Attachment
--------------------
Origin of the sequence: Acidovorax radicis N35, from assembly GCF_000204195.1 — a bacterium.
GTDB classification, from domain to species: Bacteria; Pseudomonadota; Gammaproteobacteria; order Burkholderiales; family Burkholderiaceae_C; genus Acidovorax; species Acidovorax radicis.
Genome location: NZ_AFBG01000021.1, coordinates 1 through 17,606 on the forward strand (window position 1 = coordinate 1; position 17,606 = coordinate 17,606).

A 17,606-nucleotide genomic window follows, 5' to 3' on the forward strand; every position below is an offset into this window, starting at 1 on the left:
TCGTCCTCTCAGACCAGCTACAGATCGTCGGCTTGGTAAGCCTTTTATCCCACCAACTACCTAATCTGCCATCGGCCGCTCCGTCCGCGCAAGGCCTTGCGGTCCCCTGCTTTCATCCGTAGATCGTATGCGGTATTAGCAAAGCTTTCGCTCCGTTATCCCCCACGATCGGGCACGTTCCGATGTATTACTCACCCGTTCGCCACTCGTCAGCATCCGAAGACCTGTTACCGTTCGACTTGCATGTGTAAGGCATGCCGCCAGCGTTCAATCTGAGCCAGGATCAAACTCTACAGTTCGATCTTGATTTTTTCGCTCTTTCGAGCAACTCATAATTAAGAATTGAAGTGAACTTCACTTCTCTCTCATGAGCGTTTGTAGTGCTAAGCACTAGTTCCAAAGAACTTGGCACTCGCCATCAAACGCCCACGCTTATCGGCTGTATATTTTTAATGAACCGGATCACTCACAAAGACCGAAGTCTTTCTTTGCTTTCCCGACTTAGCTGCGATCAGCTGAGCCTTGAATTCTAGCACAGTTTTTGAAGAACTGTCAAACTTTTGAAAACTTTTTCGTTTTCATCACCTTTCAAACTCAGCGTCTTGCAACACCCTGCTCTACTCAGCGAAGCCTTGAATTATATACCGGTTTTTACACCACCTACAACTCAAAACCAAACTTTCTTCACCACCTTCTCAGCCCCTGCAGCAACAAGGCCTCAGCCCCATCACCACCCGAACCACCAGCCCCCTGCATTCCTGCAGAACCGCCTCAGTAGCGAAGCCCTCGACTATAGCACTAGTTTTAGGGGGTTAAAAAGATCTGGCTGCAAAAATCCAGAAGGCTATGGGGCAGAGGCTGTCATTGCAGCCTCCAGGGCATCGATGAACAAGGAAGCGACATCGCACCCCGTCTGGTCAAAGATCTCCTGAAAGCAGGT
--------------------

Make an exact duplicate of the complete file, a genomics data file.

Origin of the sequence: Acidovorax radicis N35, from assembly GCF_000204195.1 — a bacterium.
GTDB classification, from domain to species: Bacteria; Pseudomonadota; Gammaproteobacteria; order Burkholderiales; family Burkholderiaceae_C; genus Acidovorax; species Acidovorax radicis.
Genome location: NZ_AFBG01000021.1, coordinates 1 through 17,606 on the forward strand (window position 1 = coordinate 1; position 17,606 = coordinate 17,606).

A 17,606-nucleotide genomic window follows, 5' to 3' on the forward strand; every position below is an offset into this window, starting at 1 on the left:
TCGTCCTCTCAGACCAGCTACAGATCGTCGGCTTGGTAAGCCTTTTATCCCACCAACTACCTAATCTGCCATCGGCCGCTCCGTCCGCGCAAGGCCTTGCGGTCCCCTGCTTTCATCCGTAGATCGTATGCGGTATTAGCAAAGCTTTCGCTCCGTTATCCCCCACGATCGGGCACGTTCCGATGTATTACTCACCCGTTCGCCACTCGTCAGCATCCGAAGACCTGTTACCGTTCGACTTGCATGTGTAAGGCATGCCGCCAGCGTTCAATCTGAGCCAGGATCAAACTCTACAGTTCGATCTTGATTTTTTCGCTCTTTCGAGCAACTCATAATTAAGAATTGAAGTGAACTTCACTTCTCTCTCATGAGCGTTTGTAGTGCTAAGCACTAGTTCCAAAGAACTTGGCACTCGCCATCAAACGCCCACGCTTATCGGCTGTATATTTTTAATGAACCGGATCACTCACAAAGACCGAAGTCTTTCTTTGCTTTCCCGACTTAGCTGCGATCAGCTGAGCCTTGAATTCTAGCACAGTTTTTGAAGAACTGTCAAACTTTTGAAAACTTTTTCGTTTTCATCACCTTTCAAACTCAGCGTCTTGCAACACCCTGCTCTACTCAGCGAAGCCTTGAATTATATACCGGTTTTTACACCACCTACAACTCAAAACCAAACTTTCTTCACCACCTTCTCAGCCCCTGCAGCAACAAGGCCTCAGCCCCATCACCACCCGAACCACCAGCCCCCTGCATTCCTGCAGAACCGCCTCAGTAGCGAAGCCCTCGACTATAGCACTAGTTTTAGGGGGTTAAAAAGATCTGGCTGCAAAAATCCAGAAGGCTATGGGGCAGAGGCTGTCATTGCAGCCTCCAGGGCATCGATGAACAAGGAAGCGACATCGCACCCCGTCTGGTCAAAGATCTCCTGAAAGCAGGT